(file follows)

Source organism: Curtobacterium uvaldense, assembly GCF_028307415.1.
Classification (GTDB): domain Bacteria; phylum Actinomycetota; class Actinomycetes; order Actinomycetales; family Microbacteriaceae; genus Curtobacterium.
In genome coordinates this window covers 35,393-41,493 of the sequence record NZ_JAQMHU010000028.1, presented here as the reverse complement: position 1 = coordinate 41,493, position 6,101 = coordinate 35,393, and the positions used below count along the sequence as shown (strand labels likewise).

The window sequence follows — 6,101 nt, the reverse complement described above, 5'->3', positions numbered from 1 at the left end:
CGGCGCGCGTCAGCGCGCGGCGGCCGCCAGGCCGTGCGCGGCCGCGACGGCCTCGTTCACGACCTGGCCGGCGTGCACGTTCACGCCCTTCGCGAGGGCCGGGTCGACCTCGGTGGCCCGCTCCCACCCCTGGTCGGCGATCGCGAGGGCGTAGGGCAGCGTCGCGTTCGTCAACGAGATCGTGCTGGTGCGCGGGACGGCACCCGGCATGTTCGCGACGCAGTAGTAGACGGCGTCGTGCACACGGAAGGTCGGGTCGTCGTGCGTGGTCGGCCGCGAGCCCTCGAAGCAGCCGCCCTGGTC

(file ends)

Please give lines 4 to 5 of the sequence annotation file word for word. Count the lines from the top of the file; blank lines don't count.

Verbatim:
The window sequence follows — 6,101 nt, the reverse complement described above, 5'->3', positions numbered from 1 at the left end:
CGGCGCGCGTCAGCGCGCGGCGGCCGCCAGGCCGTGCGCGGCCGCGACGGCCTCGTTCACGACCTGGCCGGCGTGCACGTTCACGCCCTTCGCGAGGGCCGGGTCGACCTCGGTGGCCCGCTCCCACCCCTGGTCGGCGATCGCGAGGGCGTAGGGCAGCGTCGCGTTCGTCAACGAGATCGTGCTGGTGCGCGGGACGGCACCCGGCATGTTCGCGACGCAGTAGTAGACGGCGTCGTGCACACGGAAGGTCGGGTCGTCGTGCGTGGTCGGCCGCGAGCCCTCGAAGCAGCCGCCCTGGTC